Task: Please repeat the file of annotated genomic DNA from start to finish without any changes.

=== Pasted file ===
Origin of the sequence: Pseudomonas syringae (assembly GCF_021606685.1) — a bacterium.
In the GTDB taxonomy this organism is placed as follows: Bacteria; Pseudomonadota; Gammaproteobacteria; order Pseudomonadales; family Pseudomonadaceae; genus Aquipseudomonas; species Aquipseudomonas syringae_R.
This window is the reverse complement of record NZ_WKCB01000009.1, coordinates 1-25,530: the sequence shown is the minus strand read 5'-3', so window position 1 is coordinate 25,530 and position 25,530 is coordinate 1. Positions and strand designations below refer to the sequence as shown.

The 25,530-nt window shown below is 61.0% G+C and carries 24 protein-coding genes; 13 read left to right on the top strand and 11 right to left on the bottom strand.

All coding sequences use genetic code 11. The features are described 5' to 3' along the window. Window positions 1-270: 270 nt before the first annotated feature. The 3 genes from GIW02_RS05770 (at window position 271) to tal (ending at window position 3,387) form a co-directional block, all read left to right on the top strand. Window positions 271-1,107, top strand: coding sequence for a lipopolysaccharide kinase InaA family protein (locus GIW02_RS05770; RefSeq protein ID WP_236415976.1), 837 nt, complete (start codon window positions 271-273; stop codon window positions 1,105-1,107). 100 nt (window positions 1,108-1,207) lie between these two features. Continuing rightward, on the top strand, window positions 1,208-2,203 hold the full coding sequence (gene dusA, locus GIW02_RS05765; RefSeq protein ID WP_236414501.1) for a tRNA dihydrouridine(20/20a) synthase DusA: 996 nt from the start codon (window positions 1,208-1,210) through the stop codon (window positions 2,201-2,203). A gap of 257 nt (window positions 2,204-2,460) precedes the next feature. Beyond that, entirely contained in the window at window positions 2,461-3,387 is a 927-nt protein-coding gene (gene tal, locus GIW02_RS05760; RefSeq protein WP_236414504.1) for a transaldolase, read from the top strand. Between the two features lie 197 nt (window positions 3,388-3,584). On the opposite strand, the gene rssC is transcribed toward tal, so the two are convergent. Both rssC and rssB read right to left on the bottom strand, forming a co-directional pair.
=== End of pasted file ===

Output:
Origin of the sequence: Pseudomonas syringae (assembly GCF_021606685.1) — a bacterium.
In the GTDB taxonomy this organism is placed as follows: Bacteria; Pseudomonadota; Gammaproteobacteria; order Pseudomonadales; family Pseudomonadaceae; genus Aquipseudomonas; species Aquipseudomonas syringae_R.
This window is the reverse complement of record NZ_WKCB01000009.1, coordinates 1-25,530: the sequence shown is the minus strand read 5'-3', so window position 1 is coordinate 25,530 and position 25,530 is coordinate 1. Positions and strand designations below refer to the sequence as shown.

The 25,530-nt window shown below is 61.0% G+C and carries 24 protein-coding genes; 13 read left to right on the top strand and 11 right to left on the bottom strand.

All coding sequences use genetic code 11. The features are described 5' to 3' along the window. Window positions 1-270: 270 nt before the first annotated feature. The 3 genes from GIW02_RS05770 (at window position 271) to tal (ending at window position 3,387) form a co-directional block, all read left to right on the top strand. Window positions 271-1,107, top strand: coding sequence for a lipopolysaccharide kinase InaA family protein (locus GIW02_RS05770; RefSeq protein ID WP_236415976.1), 837 nt, complete (start codon window positions 271-273; stop codon window positions 1,105-1,107). 100 nt (window positions 1,108-1,207) lie between these two features. Continuing rightward, on the top strand, window positions 1,208-2,203 hold the full coding sequence (gene dusA, locus GIW02_RS05765; RefSeq protein ID WP_236414501.1) for a tRNA dihydrouridine(20/20a) synthase DusA: 996 nt from the start codon (window positions 1,208-1,210) through the stop codon (window positions 2,201-2,203). A gap of 257 nt (window positions 2,204-2,460) precedes the next feature. Beyond that, entirely contained in the window at window positions 2,461-3,387 is a 927-nt protein-coding gene (gene tal, locus GIW02_RS05760; RefSeq protein WP_236414504.1) for a transaldolase, read from the top strand. Between the two features lie 197 nt (window positions 3,388-3,584). On the opposite strand, the gene rssC is transcribed toward tal, so the two are convergent. Both rssC and rssB read right to left on the bottom strand, forming a co-directional pair.